At least that’s the conclusion of a preliminary study that suggests — but doesn’t prove — that coffee is associated with a lower risk of death in the next 10 years.
“Our findings suggest that drinking four cups of coffee each day can be part of a healthy diet in healthy people,” said researcher Dr. Adela Navarro, a cardiologist at Hospital de Navarra in Pamplona, Spain.
The findings were presented Sunday at the European Society of Cardiology Congress, in Barcelona.
For the study, researchers investigated the association between coffee consumption and risk of death. The observational study involved about 20,000 middle-aged people from the Mediterranean region. The participants were 37 years old, on average, at the start of the study and were followed for approximately 10 years.
“Coffee is one of the most widely consumed beverages around the world,” Navarro said in a society news release. “Previous studies have suggested that drinking coffee might be inversely associated with all-cause mortality but this has not been investigated in a Mediterranean country.”
When the study began, the participants completed a survey about their lifestyle, overall health, diet and coffee consumption. The researchers also collected socio-demographic information, such as age, gender and ethnicity.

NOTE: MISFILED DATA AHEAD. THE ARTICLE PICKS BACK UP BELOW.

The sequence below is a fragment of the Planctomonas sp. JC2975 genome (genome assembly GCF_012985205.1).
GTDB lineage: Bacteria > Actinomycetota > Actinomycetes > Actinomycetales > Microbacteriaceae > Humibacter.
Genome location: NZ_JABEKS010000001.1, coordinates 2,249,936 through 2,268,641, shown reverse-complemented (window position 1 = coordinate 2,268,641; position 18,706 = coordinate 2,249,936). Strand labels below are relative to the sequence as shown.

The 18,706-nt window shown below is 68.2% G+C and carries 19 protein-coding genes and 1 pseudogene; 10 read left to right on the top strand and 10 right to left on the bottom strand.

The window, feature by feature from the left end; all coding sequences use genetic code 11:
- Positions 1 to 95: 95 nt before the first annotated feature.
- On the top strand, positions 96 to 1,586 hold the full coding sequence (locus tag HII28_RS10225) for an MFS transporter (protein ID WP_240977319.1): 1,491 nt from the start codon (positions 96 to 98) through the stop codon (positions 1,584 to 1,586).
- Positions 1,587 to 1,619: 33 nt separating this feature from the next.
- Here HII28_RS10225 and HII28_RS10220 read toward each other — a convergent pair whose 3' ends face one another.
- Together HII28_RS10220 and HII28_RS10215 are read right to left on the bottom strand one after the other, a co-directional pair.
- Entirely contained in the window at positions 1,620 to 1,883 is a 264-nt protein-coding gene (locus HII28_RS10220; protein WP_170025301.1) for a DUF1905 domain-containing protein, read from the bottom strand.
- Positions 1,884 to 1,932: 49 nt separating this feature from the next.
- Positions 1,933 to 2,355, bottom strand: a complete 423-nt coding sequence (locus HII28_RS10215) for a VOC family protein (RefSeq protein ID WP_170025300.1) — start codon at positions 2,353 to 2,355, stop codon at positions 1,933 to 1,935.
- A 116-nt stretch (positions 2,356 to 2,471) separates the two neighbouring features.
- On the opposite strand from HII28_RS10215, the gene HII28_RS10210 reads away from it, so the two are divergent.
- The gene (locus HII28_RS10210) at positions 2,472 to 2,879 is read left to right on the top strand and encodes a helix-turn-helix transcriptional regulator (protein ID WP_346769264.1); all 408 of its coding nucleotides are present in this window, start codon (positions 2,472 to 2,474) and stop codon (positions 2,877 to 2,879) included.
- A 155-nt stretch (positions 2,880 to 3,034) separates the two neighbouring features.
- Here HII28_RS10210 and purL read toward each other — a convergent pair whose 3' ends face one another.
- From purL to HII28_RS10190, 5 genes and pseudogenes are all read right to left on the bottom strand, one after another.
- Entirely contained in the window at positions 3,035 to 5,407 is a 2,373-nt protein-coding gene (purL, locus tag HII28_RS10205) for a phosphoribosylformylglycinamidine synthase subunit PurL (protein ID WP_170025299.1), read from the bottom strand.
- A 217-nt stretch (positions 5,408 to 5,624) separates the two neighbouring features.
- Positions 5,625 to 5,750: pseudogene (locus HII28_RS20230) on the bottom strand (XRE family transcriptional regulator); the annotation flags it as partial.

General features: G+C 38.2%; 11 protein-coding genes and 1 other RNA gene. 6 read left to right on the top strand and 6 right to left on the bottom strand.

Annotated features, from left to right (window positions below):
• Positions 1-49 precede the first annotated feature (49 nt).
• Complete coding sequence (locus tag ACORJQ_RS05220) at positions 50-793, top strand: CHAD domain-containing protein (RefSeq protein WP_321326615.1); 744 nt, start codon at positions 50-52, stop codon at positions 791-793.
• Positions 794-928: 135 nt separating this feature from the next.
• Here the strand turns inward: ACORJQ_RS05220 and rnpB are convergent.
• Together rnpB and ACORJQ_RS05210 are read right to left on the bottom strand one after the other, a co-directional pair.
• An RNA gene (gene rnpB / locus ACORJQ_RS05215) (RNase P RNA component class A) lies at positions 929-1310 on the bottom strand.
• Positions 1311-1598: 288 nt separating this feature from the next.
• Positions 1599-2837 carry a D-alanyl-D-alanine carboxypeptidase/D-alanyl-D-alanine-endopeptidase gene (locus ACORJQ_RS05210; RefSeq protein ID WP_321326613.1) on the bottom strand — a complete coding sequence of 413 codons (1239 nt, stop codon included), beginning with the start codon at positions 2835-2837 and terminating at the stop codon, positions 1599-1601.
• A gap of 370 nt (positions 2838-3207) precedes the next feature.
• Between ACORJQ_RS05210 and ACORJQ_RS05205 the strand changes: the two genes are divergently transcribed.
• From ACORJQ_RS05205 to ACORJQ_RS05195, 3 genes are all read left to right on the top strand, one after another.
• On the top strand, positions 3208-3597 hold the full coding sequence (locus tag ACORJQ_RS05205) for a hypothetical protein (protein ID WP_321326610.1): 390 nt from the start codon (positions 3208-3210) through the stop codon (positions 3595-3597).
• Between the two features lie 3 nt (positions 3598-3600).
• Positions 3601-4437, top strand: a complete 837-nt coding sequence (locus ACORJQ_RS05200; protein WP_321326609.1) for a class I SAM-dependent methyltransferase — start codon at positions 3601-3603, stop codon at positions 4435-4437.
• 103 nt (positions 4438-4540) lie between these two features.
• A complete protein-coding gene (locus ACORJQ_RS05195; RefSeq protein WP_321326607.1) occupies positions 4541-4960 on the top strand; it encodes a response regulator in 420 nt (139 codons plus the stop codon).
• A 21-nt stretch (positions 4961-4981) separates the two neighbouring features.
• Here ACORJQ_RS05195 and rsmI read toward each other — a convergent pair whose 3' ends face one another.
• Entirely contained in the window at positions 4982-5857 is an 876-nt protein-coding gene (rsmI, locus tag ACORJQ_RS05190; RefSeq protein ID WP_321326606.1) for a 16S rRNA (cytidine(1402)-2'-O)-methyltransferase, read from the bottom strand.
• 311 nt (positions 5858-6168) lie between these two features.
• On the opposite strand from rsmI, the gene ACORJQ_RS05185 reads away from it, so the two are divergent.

During the follow-up period, the researchers tracked the participants using information from their families, updates from the post office and a national death index.
Over the course of the next decade, 337 of the participants died. And those who drank at least four cups of coffee a day had a 64 percent lower risk of death from any cause than those who drank little or no coffee on a regular basis, the study authors said.
After examining additional data, the researchers said they found the benefit of drinking coffee was even more notable among the participants who were 45 or older. Among these folks, drinking two extra cups of coffee a day was linked with a 30 percent lower risk of death during the follow-up period.
“We found an inverse association between drinking coffee and the risk of all-cause mortality, particularly in people aged 45 years and above. This may be due to a stronger protective association among older participants,” Navarro said.
Research presented at medical meetings should be viewed as preliminary because they haven’t been published in a peer-reviewed medical journal.
Sources: By Mary Elizabeth Dallas (HealthDay Reporter); (HealthDay News)